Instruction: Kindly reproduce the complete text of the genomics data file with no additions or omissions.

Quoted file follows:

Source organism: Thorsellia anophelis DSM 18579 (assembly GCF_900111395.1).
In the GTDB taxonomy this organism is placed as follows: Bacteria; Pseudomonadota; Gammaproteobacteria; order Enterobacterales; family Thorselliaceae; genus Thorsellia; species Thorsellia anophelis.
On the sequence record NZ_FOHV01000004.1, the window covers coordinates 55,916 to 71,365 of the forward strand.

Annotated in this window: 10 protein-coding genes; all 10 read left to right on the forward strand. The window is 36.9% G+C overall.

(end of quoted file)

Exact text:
Source organism: Thorsellia anophelis DSM 18579 (assembly GCF_900111395.1).
In the GTDB taxonomy this organism is placed as follows: Bacteria; Pseudomonadota; Gammaproteobacteria; order Enterobacterales; family Thorselliaceae; genus Thorsellia; species Thorsellia anophelis.
On the sequence record NZ_FOHV01000004.1, the window covers coordinates 55,916 to 71,365 of the forward strand.

Annotated in this window: 10 protein-coding genes; all 10 read left to right on the forward strand. The window is 36.9% G+C overall.